He sure as hell meant to try.

He’d no sooner walked in the door than Charlie was over, going

‘Hey hey, the hero arrives.’

And maneuvered Merrick to a corner booth, said

‘Sit your good self down, take a load off and I’ll go get us some righteous drinks.’

Merrick felt he’d arrived in safe harbor. Leaned his head back against the leather

upholstery, let his breath out. Never realized he’d been holding it so long. Maybe since he

got shot.

Charley was back, Bottle of Jameson and two pints of ice cold beer. Merrick said

‘Fuck, that looks good.’

Charley said

‘Knock the head off the brew.’

He did and then Charley unscrewed the cap on the Jay, poured a serious amount in to the

glass, said

‘Instant boilermaker.’

He did the same for his own then raised the new drink, said

‘To long life.’

‘Amen.’

Charley was a barman, had been a cop, knew the value of the first sacred silence, as you

paid homage to the drinks. When they’d gotten on the other side of that, least quarter of

the way, Charley asked

‘Where’s the Irish whiz kid?’

Merrick sighed and Charley went

‘Oh?’

Merrick launched, the Jameson aiding the flow of his bile. Put it all out there except the

part about the credit card. He didn’t want the kid to look that smart so never mentioned

Mr’s.Trent, then when he wound down, had a moment’s doubt, asked

‘Charley, this is all between us, right?’

Charley gave him a playful punch to the shoulder, said

‘Like Church.’

Fresh round of drinks and Charley said

‘Twenty years on the job, I never got shot, yah believe it?’

Merrick, bitterly said

‘Yeah? Don’t go starting now.’

Charley hesitated and Merrick caught it, said

‘Go on buddy, it’s ok, you can ask?’

Charley lifted his glass, took a hefty swallow, then

‘I always wondered about it, you know? You have to, everyday you’re out there, chances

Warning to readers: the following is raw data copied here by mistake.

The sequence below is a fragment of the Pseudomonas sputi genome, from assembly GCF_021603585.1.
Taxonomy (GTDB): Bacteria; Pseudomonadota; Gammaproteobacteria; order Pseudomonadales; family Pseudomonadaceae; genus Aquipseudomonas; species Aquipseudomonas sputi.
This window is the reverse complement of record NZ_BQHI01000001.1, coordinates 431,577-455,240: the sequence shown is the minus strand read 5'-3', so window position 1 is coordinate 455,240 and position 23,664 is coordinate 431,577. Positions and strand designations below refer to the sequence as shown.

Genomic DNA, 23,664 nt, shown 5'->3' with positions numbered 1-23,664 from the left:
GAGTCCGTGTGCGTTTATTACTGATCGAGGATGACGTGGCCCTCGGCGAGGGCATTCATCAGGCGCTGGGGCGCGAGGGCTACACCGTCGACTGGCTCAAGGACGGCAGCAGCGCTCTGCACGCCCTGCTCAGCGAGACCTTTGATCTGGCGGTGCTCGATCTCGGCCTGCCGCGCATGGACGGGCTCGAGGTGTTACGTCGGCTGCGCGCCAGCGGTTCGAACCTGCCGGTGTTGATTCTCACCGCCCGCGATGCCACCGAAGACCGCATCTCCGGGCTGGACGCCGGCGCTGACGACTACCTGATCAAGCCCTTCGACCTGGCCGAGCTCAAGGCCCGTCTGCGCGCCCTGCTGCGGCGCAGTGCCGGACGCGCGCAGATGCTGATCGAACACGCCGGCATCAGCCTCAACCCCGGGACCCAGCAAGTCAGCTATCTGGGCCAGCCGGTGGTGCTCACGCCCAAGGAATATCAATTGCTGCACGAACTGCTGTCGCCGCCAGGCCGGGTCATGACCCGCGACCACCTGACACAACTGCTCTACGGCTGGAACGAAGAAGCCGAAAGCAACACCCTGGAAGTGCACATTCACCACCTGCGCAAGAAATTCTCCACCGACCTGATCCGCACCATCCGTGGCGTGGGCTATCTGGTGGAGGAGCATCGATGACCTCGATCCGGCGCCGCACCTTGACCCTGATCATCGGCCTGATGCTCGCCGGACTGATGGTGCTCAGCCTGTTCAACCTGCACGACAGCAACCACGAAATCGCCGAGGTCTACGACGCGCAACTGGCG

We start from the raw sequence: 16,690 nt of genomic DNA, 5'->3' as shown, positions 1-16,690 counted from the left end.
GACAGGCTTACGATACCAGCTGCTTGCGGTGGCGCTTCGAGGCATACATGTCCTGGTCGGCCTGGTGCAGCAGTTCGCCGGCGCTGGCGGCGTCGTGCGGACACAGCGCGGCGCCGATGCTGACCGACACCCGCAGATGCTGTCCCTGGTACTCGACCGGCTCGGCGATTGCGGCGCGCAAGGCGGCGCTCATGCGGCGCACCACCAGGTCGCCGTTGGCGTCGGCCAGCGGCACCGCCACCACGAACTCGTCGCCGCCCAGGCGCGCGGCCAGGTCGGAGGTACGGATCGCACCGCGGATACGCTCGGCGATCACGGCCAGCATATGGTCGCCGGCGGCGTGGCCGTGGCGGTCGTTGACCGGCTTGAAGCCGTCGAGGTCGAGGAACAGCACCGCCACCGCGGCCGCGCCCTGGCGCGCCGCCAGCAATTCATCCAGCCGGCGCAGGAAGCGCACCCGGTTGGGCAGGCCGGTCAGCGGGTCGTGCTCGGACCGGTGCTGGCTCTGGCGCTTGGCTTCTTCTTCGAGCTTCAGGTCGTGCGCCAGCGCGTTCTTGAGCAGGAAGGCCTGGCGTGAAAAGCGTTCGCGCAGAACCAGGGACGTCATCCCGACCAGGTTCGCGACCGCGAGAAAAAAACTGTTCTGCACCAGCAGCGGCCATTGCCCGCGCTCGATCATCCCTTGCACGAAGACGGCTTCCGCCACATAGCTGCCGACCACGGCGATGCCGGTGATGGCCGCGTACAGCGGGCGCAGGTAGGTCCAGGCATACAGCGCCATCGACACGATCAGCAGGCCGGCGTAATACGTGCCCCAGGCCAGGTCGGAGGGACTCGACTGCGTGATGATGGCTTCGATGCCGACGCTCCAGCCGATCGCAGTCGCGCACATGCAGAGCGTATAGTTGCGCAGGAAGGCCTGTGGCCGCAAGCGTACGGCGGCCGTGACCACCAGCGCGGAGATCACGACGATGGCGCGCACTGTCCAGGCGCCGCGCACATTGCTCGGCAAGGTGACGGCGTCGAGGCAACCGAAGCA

are. Mostly I hoped, Jesus, I hope I don’t take it in the balls.’

Merrick laughed, the Jay hitting, said

‘That would not be good.’

They had a comfortable silence for a bit then Merrick said, knowing he was answering

the real question,

‘It’s like getting hit by a two by four, knocks you on your ass, you can’t breath and

you’re thinking, Motherfuck, I got shot.’

Charley asked

‘So, you going to wrap this up, the case I mean, seems solid?’

Merrick made a decision that would haunt him all his days. Could call it the booze, anger,

post traumatic stress. But the truth was, he wanted to be back in the driver seat, he would

decide when they moved on the perp.

He said

‘I’m going to wait two days, let Ryan stew and make sure we’ve got it right. Don’t want

to go gung ho and then get our asses handed to us.’

Charley asked

‘You still following The Jets?’

Merrick mock sighed, said

‘Now that is really green frustration.’

And they got into sports.

The bar got busy, Charley had to go and Merrick waved him away, said

‘Go, earn, shalom.’

Merrick finally got out of there, no sign of Charley to say Thank you, the tab had of

course been paid, he’d left a fifty tip on the table and got a cab to take him home.

He was tired but feeling good, even felt less resentful to Ryan.

The guy would learn.

And who better to teach him?

You got it.

…………………………
LOOSE LIPS

…………………..SINK SHIPS.

The large man had been busy, very.

Sat back now, savoring his first Seven ‘n Seven of the evening

Jesus H……………what a blast.

First, meet with the psycho, and being real careful. The fuck was in meltdown, who knew

when’d go seriously postal? The large man could see it in his eyes, the fevered glint,

some psychotic shit waiting to be fused. He met with him in Queens, business closed for

the day, the large man had his Nine in his jacket right hand pocket, one crazy flicker from

the crazy, he’d blow his shit to kingdom come. He kept in macho pose, no choice, said

‘Give me the fucking money.’

Got it.

Tried not to show his joy at the what might be the clincher on Boca. Kept his face in cold

neutral, demanded

‘The Heckler and Koch?’

Tricky moment.

The psycho was having some conflicting thoughts. Time to ride roughshod, he said

‘Don’t be fucking stupid, I have to have the gun that matches the slug they took out of

Merrick, then put it in the hand of the dentist in Tribeca, with a typed note of remorse and

believe this shitkicker, we are seriously on the clock. You want to continue enjoying your

………..interests? Then be smart.’

Got the gun.

Had to cross town, in traffic for Chris sakes, meet with the dentist, and blow the bastard’s

brain to fuck and gone.

Not that he found that difficult, who wouldn’t want to waste a freaking dentist, give it to

the son of a bitch in the teeth, no, the worry was being seen and his luck held. He’d hate

to have had to waste the Barbie doll Receptionist. He might yet have plans for her.

Then a call to 911 and let justice roll.

He laughed out loud.

Sometimes, it was just too fucking easy.

‘LIGHTS OUT’

JASON STARR.

I was grabbing a coffee, bagel with lox, before I took the elevator up to the ninety-th

floor.

Trying not to ask myself

‘Nervous